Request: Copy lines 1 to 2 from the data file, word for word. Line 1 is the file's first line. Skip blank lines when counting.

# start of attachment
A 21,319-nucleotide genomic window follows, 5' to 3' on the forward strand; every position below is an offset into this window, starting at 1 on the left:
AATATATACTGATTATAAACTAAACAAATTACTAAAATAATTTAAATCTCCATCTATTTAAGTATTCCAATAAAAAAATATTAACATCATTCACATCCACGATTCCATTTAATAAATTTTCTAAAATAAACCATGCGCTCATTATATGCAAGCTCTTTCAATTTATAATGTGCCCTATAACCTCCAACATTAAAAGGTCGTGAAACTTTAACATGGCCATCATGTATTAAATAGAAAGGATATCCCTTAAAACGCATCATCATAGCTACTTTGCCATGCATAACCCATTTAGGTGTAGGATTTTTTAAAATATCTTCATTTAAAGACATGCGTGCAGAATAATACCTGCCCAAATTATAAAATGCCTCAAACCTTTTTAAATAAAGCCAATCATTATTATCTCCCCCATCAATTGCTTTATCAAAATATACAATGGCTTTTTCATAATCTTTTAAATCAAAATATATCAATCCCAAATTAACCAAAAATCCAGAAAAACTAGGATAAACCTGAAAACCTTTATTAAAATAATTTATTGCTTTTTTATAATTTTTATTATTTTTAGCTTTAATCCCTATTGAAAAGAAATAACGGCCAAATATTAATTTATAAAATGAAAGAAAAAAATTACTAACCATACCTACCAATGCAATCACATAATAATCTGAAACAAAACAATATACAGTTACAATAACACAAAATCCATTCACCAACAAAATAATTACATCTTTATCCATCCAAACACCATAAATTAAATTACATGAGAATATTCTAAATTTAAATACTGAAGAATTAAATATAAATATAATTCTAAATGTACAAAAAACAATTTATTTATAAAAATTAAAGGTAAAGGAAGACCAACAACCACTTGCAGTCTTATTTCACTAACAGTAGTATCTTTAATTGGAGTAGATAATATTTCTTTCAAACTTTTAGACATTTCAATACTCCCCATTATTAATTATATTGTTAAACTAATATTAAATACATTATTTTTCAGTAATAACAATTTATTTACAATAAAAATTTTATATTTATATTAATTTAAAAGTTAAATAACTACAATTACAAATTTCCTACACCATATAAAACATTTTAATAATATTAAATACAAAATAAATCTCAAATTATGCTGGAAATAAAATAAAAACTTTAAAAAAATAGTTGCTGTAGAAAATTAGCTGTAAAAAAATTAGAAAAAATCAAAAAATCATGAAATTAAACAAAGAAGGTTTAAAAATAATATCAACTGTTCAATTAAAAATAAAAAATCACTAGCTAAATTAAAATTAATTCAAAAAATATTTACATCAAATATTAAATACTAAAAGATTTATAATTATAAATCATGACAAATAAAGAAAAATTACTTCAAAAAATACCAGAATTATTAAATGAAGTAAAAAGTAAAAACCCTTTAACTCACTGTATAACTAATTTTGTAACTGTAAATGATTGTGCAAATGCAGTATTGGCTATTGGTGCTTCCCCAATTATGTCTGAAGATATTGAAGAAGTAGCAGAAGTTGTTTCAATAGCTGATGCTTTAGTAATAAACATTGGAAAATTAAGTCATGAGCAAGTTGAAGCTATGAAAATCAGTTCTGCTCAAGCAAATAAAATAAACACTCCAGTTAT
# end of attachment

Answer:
A 21,319-nucleotide genomic window follows, 5' to 3' on the forward strand; every position below is an offset into this window, starting at 1 on the left:
AATATATACTGATTATAAACTAAACAAATTACTAAAATAATTTAAATCTCCATCTATTTAAGTATTCCAATAAAAAAATATTAACATCATTCACATCCACGATTCCATTTAATAAATTTTCTAAAATAAACCATGCGCTCATTATATGCAAGCTCTTTCAATTTATAATGTGCCCTATAACCTCCAACATTAAAAGGTCGTGAAACTTTAACATGGCCATCATGTATTAAATAGAAAGGATATCCCTTAAAACGCATCATCATAGCTACTTTGCCATGCATAACCCATTTAGGTGTAGGATTTTTTAAAATATCTTCATTTAAAGACATGCGTGCAGAATAATACCTGCCCAAATTATAAAATGCCTCAAACCTTTTTAAATAAAGCCAATCATTATTATCTCCCCCATCAATTGCTTTATCAAAATATACAATGGCTTTTTCATAATCTTTTAAATCAAAATATATCAATCCCAAATTAACCAAAAATCCAGAAAAACTAGGATAAACCTGAAAACCTTTATTAAAATAATTTATTGCTTTTTTATAATTTTTATTATTTTTAGCTTTAATCCCTATTGAAAAGAAATAACGGCCAAATATTAATTTATAAAATGAAAGAAAAAAATTACTAACCATACCTACCAATGCAATCACATAATAATCTGAAACAAAACAATATACAGTTACAATAACACAAAATCCATTCACCAACAAAATAATTACATCTTTATCCATCCAAACACCATAAATTAAATTACATGAGAATATTCTAAATTTAAATACTGAAGAATTAAATATAAATATAATTCTAAATGTACAAAAAACAATTTATTTATAAAAATTAAAGGTAAAGGAAGACCAACAACCACTTGCAGTCTTATTTCACTAACAGTAGTATCTTTAATTGGAGTAGATAATATTTCTTTCAAACTTTTAGACATTTCAATACTCCCCATTATTAATTATATTGTTAAACTAATATTAAATACATTATTTTTCAGTAATAACAATTTATTTACAATAAAAATTTTATATTTATATTAATTTAAAAGTTAAATAACTACAATTACAAATTTCCTACACCATATAAAACATTTTAATAATATTAAATACAAAATAAATCTCAAATTATGCTGGAAATAAAATAAAAACTTTAAAAAAATAGTTGCTGTAGAAAATTAGCTGTAAAAAAATTAGAAAAAATCAAAAAATCATGAAATTAAACAAAGAAGGTTTAAAAATAATATCAACTGTTCAATTAAAAATAAAAAATCACTAGCTAAATTAAAATTAATTCAAAAAATATTTACATCAAATATTAAATACTAAAAGATTTATAATTATAAATCATGACAAATAAAGAAAAATTACTTCAAAAAATACCAGAATTATTAAATGAAGTAAAAAGTAAAAACCCTTTAACTCACTGTATAACTAATTTTGTAACTGTAAATGATTGTGCAAATGCAGTATTGGCTATTGGTGCTTCCCCAATTATGTCTGAAGATATTGAAGAAGTAGCAGAAGTTGTTTCAATAGCTGATGCTTTAGTAATAAACATTGGAAAATTAAGTCATGAGCAAGTTGAAGCTATGAAAATCAGTTCTGCTCAAGCAAATAAAATAAACACTCCAGTTAT